The talk begins at 5.30 pm in the Milstein Seminar Rooms at the library, with tea beforehand. Admission is £3.50 for the general public, £2.50 to members of the Friends and free to students.

The Moving Word

By , 11 February 2014 12:00 pm


CUL MS Gg.1.1 f. 8r

Ralph of Linham writing his Comput (CUL MS Gg.1.1, f. 8r)

The Moving Word: French Medieval Manuscripts in Cambridge is the current exhibition in the Milstein Exhibition Centre, running until 17 April. On display are over fifty medieval manuscripts from the University Library, the Fitzwilliam Museum and several colleges (Christ’s, Corpus Christi, King’s, Peterhouse, St John’s and Trinity). The accompanying virtual exhibition contains additional items and video interviews with the curators. It will continue to be available after the physical exhibition closes. Continue reading 'The Moving Word'»

Cambridge Bibliographical Society talk, 12 February 2014

By , 5 February 2014 4:30 pm

Dr Anke Timmermann (Munby Fellow) will give a paper on ‘Pictorial transformations: alchemy and images in Cambridge manuscripts’.

The talk will take place on Wednesday, 12 February, 5:00 pm in the Milstein Seminar Rooms, Cambridge University Library. Non-members are welcome and there is no admission charge. Tea is served from 4.30 pm.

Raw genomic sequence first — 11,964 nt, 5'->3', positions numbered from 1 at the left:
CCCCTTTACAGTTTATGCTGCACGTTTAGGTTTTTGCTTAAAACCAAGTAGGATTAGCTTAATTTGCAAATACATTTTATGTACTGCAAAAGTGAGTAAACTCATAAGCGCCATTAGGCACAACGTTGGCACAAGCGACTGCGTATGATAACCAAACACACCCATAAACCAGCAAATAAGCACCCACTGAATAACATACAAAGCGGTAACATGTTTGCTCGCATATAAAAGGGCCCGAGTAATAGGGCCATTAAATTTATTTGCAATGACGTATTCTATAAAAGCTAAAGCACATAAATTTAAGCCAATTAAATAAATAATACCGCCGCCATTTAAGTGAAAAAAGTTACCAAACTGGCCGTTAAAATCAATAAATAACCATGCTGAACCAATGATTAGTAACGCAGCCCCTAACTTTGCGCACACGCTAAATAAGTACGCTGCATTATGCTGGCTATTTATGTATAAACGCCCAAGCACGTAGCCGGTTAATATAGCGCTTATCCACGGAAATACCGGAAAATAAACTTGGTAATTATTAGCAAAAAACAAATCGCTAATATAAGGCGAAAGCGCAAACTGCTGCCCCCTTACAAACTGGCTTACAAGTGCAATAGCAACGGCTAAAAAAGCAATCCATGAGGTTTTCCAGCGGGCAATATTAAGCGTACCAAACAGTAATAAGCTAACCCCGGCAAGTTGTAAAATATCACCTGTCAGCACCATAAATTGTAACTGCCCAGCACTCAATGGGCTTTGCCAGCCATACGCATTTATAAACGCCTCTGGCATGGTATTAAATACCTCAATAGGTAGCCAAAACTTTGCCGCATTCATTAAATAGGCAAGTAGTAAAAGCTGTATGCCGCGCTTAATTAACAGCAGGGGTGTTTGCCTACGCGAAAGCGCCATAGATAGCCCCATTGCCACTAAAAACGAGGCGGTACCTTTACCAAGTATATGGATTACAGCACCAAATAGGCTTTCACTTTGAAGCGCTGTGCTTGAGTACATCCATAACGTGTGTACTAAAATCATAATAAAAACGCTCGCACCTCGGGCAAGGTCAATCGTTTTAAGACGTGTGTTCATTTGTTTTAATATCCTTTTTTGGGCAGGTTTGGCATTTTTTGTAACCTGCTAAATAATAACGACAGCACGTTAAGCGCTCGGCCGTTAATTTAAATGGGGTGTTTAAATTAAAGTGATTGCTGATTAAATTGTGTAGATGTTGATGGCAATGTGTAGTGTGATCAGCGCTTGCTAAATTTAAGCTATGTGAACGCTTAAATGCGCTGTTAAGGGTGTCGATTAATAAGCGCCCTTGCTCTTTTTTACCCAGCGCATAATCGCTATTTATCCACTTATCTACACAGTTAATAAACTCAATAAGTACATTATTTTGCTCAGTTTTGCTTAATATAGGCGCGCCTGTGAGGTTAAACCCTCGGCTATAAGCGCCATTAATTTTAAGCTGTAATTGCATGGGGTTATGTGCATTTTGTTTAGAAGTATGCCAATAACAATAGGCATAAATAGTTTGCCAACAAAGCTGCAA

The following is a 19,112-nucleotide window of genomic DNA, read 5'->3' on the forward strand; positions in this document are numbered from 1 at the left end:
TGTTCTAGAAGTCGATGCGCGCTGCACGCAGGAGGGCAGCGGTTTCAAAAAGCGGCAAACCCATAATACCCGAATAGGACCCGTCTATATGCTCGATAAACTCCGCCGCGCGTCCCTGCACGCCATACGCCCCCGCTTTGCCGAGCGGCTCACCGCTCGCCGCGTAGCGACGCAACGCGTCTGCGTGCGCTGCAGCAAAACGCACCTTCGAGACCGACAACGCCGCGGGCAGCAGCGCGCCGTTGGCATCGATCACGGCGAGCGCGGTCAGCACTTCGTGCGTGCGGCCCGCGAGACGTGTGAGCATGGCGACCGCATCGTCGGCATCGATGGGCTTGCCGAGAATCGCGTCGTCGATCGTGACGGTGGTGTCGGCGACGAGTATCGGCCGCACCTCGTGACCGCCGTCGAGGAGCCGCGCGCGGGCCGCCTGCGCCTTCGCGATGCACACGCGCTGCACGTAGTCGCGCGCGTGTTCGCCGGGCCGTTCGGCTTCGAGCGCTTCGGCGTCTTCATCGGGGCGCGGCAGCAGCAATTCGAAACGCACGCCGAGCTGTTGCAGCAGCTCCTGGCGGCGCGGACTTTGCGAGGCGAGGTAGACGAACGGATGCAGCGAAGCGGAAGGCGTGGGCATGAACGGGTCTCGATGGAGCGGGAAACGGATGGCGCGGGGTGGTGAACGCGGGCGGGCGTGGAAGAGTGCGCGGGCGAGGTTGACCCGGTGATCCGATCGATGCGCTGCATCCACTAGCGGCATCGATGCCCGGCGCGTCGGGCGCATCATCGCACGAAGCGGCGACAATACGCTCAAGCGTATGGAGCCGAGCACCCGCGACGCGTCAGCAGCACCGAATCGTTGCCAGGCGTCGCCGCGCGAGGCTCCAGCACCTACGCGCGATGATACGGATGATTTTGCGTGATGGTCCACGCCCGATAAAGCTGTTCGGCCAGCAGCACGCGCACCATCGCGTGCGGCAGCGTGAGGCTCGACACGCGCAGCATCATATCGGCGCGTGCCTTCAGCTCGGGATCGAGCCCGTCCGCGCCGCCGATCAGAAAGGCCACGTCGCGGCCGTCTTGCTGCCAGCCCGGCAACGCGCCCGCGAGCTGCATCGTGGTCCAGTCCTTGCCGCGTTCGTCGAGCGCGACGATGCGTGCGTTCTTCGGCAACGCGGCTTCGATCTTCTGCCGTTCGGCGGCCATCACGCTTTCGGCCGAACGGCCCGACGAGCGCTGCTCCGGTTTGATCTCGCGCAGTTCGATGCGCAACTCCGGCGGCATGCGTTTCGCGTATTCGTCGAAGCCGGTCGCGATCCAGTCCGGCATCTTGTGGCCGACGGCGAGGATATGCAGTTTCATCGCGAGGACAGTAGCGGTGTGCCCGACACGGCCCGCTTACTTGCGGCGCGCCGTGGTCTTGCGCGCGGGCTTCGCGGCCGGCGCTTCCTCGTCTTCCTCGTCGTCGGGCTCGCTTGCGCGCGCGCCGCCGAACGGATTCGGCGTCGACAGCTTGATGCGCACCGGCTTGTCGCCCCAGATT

Details of this year’s programme are available on the CBS website:

Sandars Lectures 2013-14: Professor Nigel Morgan

By , 3 February 2014 9:00 am
CUL MS Add. 4105, f. 157r

A late fifteenth-century Italian Book of Hours bequeathed to the University Library by Samuel Sandars

The Sandars lectures for this year will be given by Professor Nigel Morgan, Emeritus Honorary Professor of the History of Art in the University of Cambridge.

The lectures were instituted in 1895 following a bequest from Samuel Sandars (1837-1894), a great bibliophile and benefactor to several Cambridge institutions. Sandars stipulated that there should be one or more lectures on ‘Bibliography, Palaeography, Typography, Bookbinding, Book Illustration, the science of Books and Manuscripts, and the Arts relating thereto’ and particularly desired these topics to be illustrated by examples from Cambridge libraries. Continue reading 'Sandars Lectures 2013-14: Professor Nigel Morgan'»